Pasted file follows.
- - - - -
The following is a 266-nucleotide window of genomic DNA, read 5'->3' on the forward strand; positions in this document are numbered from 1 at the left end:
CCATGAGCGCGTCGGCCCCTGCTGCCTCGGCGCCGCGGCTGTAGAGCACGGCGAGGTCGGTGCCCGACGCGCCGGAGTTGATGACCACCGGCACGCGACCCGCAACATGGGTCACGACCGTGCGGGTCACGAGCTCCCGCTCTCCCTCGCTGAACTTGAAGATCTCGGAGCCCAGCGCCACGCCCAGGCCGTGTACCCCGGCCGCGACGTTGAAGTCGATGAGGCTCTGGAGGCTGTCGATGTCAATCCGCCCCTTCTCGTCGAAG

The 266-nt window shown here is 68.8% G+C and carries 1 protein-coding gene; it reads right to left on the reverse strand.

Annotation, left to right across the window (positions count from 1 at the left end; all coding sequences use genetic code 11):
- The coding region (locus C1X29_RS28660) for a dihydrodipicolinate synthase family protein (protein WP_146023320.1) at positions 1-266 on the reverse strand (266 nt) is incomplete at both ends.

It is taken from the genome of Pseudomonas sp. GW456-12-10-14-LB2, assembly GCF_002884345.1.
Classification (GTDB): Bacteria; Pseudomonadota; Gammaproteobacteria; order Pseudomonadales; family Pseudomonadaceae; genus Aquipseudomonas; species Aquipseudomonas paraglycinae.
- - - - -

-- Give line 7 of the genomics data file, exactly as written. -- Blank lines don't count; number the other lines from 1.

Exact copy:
Classification (GTDB): Bacteria; Pseudomonadota; Gammaproteobacteria; order Pseudomonadales; family Pseudomonadaceae; genus Aquipseudomonas; species Aquipseudomonas paraglycinae.